By Leighah Beausoleil
The new University alcohol policy for the 2019-20 academic year was instated this semester, according to Joy LaGrutta, coordinator of alcohol and drug education and prevention, and Jay Hurtubise, director of community standards.
During the fall 2018 semester, a committee came together to discuss potential changes to the minimum sanctions of the alcohol policy, said Hurtubise.
“[We] saw opportunity for our institution’s approach to educational sanctioning for violations of the alcohol policy to align more closely with national best practices and peer institutions,” Hurtubise added.
Following President’s F. Javier Cevallos’ approval, the alcohol policy was changed for academic year 2019-20.
“The Student Affairs Committee recommended these changes to the minimum sanctions to ensure the policy remained firm in its stance to educate students on responsible decision-making and alcohol’s potential impact on the community,” Hurtubise said, “while addressing concerns of student persistence in classes during restrictions, issues of financial inequity, and the potential for impact of students with housing insecurity.”
Hurtubise added, “In the current version of the policy, typical minimum sanctions are determined by the hearing officer’s assessment of the incident and whether the student’s behavior was associated with either minimal or significant disruption.”
Change to the first violation sanctions include an option to “receive a $175 charge in lieu of restriction from residence halls. The option of paying a charge will not be available in cases where the alcohol policy violation requires intervention by [University] Police or other emergency personnel,” according to the written alcohol policy.
Other changes include the elimination of “restitution fees” associated with assessment programs. Previously, students were required to pay for the assessment programs in which they were required to enroll due to the sanctions.
The policy for first violations includes a one-week restriction from varsity or club sport athletic contests, performances or exhibits on campus or at University-sponsored events, and participation in official leadership roles in student or dorm organizations and campus governance committees.
The duration during which privileges are revoked is reduced in the current alcohol policy.
First-time violations with minimal disruption are assigned no dorm restriction, and significant disruptions are assigned two consecutive weekends – starting Friday at 6:00 p.m. and ending Sunday at 6:00 p.m.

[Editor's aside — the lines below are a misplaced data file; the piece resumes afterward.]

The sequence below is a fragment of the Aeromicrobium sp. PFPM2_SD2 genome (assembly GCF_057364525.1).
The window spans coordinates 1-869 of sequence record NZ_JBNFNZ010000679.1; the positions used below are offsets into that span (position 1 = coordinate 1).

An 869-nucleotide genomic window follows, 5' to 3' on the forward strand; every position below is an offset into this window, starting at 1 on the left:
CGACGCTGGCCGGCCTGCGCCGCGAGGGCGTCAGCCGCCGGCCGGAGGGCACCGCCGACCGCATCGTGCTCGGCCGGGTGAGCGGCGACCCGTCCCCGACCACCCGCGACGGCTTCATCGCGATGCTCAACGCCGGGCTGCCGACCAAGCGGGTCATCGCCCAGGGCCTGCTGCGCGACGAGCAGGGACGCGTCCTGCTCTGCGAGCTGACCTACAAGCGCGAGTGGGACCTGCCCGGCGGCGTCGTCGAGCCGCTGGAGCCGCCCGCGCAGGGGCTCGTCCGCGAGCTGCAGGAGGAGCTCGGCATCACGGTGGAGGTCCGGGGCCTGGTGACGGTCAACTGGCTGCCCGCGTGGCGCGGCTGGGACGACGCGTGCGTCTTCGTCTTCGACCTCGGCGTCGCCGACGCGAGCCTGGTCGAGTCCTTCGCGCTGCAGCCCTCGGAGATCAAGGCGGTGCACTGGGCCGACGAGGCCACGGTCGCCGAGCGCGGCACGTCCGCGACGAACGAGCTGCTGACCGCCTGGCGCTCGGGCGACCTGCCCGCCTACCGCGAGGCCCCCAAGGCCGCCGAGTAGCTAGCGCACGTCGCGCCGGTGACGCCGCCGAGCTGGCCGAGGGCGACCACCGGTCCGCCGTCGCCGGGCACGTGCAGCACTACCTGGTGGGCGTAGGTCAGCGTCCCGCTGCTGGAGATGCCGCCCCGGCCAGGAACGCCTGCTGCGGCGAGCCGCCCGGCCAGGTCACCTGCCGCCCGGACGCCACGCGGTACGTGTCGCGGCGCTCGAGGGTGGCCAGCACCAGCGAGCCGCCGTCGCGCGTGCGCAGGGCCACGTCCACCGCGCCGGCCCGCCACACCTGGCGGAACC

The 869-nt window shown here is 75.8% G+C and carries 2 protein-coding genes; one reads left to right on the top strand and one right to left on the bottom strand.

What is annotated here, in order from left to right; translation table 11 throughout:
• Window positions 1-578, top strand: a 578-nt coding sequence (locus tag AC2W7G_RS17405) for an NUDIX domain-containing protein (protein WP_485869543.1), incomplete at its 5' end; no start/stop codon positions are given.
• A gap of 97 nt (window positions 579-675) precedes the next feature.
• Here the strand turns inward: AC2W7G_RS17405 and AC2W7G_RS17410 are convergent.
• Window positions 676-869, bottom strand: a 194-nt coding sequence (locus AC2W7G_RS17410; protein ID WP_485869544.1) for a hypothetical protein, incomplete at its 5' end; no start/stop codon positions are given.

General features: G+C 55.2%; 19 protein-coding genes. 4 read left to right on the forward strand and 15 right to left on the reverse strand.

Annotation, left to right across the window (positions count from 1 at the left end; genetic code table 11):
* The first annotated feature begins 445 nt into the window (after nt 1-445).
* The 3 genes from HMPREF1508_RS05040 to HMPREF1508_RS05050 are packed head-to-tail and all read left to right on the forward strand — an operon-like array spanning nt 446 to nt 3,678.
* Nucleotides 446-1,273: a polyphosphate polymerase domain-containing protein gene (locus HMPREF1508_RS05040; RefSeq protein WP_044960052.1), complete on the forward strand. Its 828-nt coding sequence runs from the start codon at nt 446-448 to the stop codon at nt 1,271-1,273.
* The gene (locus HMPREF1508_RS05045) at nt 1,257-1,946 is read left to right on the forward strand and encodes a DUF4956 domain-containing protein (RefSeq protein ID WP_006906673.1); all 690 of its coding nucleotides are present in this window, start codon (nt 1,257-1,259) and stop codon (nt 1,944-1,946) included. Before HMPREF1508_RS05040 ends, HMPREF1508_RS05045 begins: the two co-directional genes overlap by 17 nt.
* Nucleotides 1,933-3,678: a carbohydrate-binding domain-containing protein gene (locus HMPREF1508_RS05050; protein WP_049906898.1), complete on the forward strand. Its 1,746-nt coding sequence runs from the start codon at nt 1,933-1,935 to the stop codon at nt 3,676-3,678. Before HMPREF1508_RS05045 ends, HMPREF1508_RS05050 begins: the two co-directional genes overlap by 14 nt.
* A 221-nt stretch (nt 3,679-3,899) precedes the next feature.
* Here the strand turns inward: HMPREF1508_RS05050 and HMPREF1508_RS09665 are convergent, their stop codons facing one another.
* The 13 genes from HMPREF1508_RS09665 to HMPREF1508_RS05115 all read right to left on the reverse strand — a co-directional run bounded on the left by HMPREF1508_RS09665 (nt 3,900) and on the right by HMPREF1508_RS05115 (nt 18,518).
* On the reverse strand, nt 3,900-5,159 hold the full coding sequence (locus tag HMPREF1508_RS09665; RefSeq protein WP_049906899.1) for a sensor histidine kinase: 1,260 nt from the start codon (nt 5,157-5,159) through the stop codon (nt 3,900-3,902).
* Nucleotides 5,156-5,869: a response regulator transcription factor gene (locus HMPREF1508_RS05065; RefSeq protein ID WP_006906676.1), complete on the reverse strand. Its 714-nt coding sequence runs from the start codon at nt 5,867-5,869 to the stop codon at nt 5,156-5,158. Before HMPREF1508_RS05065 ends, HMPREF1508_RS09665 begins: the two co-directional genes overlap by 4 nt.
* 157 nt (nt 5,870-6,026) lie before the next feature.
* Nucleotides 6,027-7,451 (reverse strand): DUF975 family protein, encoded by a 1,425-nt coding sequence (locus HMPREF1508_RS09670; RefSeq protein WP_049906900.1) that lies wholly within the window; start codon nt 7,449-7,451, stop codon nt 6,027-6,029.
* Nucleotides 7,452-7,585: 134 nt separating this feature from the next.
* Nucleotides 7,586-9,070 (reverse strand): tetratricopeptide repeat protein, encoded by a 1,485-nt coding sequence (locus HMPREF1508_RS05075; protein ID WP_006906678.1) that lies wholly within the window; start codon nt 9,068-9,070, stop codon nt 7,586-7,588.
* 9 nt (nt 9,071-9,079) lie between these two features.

This is to ensure “students are able to stay on campus during the academic week and reduce the likelihood that a restriction would pose any challenge to class attendance or submission of coursework,” according to Hurtubise.
Second-time violations with minimal disruption are assigned one week of dorm restriction instead of five weeks, but significant disruptions are assigned two weeks of dorm restrictions.
In addition, for first-time violations, participation in the alcohol and marijuana workshop is required.
This is an educational workshop being offered for the first time this year by LaGrutta and the Wellness Education office, and is open to all students who may be interested in attending.
LaGrutta is running the campaign for Alcohol Awareness Week, which will be extended to allow for the showcasing of more events concerning substance awareness.
LaGrutta and the Health and Wellness Center will be hosting two events in the month of October to teach students about the use and abuse of substances.
“We are doing an alcohol ‘mocktail’ event, where we are going to have some education on alcohol and serve alcohol-free drinks,” she said.
The event will be held in Larned Hall Oct. 24 at 7:00 p.m.
LaGrutta said the second event will be a “Get Resourceful Fair” to be held Oct. 30 in the McCarthy Forum.
“We [will] have all different resources available for students, but two of the tables are going to be focused on substance use,” LaGrutta said.
Outside Foster Hall, there is a display put together by LaGrutta. The display consists of red flags, each representing a college student’s life lost to alcohol in the last year.
LaGrutta added, “One of the more disturbing facts about alcohol on college campuses is the sort of really alarming statistic – with every year, between 1,800 and 1,900 college students die of a preventable alcohol fatality,” she said.
“The visual display was just an effort to make students aware of that. It’s supposed to be sort of a passive program where you walk by, you see it, and maybe you think for a minute about the powerful impact that alcohol can have.”
She explained how the addition of pictures of students from the Greater Boston area who passed away from alcohol-related complications was recommended by the student peer health educators to make the message more powerful and effective.
“You’re actually looking at the faces of students who have died from alcohol-related incidences in the last 10 years,” she added.
LaGrutta also teaches a class every other Wednesday in Foster Hall.
“It’s an alcohol and marijuana education workshop. It’s a free educational workshop for all students, and really, it’s just a way for students who might want to learn more about alcohol, who want to learn about the new marijuana industry that’s coming to Massachusetts,” LaGrutta said.
On opposite Wednesdays, there is a Smart Recovery Group “that’s available for anybody who’s thinking about making some changes to their substances,” LaGrutta said, “so not necessarily just looking for abstinence, but if you’re someone who is looking to cut back on how much you use.”